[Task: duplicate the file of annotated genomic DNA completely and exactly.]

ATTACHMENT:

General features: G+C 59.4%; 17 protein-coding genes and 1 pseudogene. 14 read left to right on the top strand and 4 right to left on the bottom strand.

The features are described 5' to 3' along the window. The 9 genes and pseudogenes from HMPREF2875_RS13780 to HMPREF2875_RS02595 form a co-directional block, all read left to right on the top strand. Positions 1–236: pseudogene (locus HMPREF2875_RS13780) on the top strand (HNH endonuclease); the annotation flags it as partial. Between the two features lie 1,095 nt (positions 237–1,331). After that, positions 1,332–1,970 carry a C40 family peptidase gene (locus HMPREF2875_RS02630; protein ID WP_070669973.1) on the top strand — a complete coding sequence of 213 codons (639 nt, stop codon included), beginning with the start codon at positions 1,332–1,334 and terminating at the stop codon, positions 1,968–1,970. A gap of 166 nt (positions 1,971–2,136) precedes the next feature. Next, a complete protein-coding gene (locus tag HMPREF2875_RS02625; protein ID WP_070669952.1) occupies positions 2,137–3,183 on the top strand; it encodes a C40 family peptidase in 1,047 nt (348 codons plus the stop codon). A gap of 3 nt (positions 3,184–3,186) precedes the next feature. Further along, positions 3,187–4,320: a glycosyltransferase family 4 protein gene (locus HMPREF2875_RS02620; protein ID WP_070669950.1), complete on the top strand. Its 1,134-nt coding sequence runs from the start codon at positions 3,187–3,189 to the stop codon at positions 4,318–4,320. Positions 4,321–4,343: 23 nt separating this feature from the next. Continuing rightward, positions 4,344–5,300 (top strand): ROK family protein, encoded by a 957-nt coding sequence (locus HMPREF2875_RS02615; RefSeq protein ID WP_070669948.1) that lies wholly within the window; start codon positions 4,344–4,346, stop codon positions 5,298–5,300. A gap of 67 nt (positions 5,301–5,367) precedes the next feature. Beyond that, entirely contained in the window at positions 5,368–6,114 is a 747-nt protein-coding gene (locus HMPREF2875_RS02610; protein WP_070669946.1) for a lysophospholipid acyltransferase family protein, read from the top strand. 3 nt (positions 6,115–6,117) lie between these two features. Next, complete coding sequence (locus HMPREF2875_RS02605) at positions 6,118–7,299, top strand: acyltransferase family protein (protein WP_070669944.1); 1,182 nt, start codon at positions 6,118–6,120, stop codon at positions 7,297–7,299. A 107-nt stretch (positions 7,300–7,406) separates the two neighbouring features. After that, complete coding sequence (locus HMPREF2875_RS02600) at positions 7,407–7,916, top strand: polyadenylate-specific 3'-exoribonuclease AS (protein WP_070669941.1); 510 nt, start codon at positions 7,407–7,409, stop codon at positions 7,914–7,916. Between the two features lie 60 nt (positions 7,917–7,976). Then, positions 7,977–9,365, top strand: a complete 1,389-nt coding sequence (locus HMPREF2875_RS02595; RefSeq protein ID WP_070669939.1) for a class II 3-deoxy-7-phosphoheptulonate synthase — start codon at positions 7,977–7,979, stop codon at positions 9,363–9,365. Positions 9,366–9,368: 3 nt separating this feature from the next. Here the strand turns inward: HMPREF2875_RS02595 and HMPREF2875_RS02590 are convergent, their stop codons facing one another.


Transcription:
General features: G+C 59.4%; 17 protein-coding genes and 1 pseudogene. 14 read left to right on the top strand and 4 right to left on the bottom strand.

The features are described 5' to 3' along the window. The 9 genes and pseudogenes from HMPREF2875_RS13780 to HMPREF2875_RS02595 form a co-directional block, all read left to right on the top strand. Positions 1–236: pseudogene (locus HMPREF2875_RS13780) on the top strand (HNH endonuclease); the annotation flags it as partial. Between the two features lie 1,095 nt (positions 237–1,331). After that, positions 1,332–1,970 carry a C40 family peptidase gene (locus HMPREF2875_RS02630; protein ID WP_070669973.1) on the top strand — a complete coding sequence of 213 codons (639 nt, stop codon included), beginning with the start codon at positions 1,332–1,334 and terminating at the stop codon, positions 1,968–1,970. A gap of 166 nt (positions 1,971–2,136) precedes the next feature. Next, a complete protein-coding gene (locus tag HMPREF2875_RS02625; protein ID WP_070669952.1) occupies positions 2,137–3,183 on the top strand; it encodes a C40 family peptidase in 1,047 nt (348 codons plus the stop codon). A gap of 3 nt (positions 3,184–3,186) precedes the next feature. Further along, positions 3,187–4,320: a glycosyltransferase family 4 protein gene (locus HMPREF2875_RS02620; protein ID WP_070669950.1), complete on the top strand. Its 1,134-nt coding sequence runs from the start codon at positions 3,187–3,189 to the stop codon at positions 4,318–4,320. Positions 4,321–4,343: 23 nt separating this feature from the next. Continuing rightward, positions 4,344–5,300 (top strand): ROK family protein, encoded by a 957-nt coding sequence (locus HMPREF2875_RS02615; RefSeq protein ID WP_070669948.1) that lies wholly within the window; start codon positions 4,344–4,346, stop codon positions 5,298–5,300. A gap of 67 nt (positions 5,301–5,367) precedes the next feature. Beyond that, entirely contained in the window at positions 5,368–6,114 is a 747-nt protein-coding gene (locus HMPREF2875_RS02610; protein WP_070669946.1) for a lysophospholipid acyltransferase family protein, read from the top strand. 3 nt (positions 6,115–6,117) lie between these two features. Next, complete coding sequence (locus HMPREF2875_RS02605) at positions 6,118–7,299, top strand: acyltransferase family protein (protein WP_070669944.1); 1,182 nt, start codon at positions 6,118–6,120, stop codon at positions 7,297–7,299. A 107-nt stretch (positions 7,300–7,406) separates the two neighbouring features. After that, complete coding sequence (locus HMPREF2875_RS02600) at positions 7,407–7,916, top strand: polyadenylate-specific 3'-exoribonuclease AS (protein WP_070669941.1); 510 nt, start codon at positions 7,407–7,409, stop codon at positions 7,914–7,916. Between the two features lie 60 nt (positions 7,917–7,976). Then, positions 7,977–9,365, top strand: a complete 1,389-nt coding sequence (locus HMPREF2875_RS02595; RefSeq protein ID WP_070669939.1) for a class II 3-deoxy-7-phosphoheptulonate synthase — start codon at positions 7,977–7,979, stop codon at positions 9,363–9,365. Positions 9,366–9,368: 3 nt separating this feature from the next. Here the strand turns inward: HMPREF2875_RS02595 and HMPREF2875_RS02590 are convergent, their stop codons facing one another.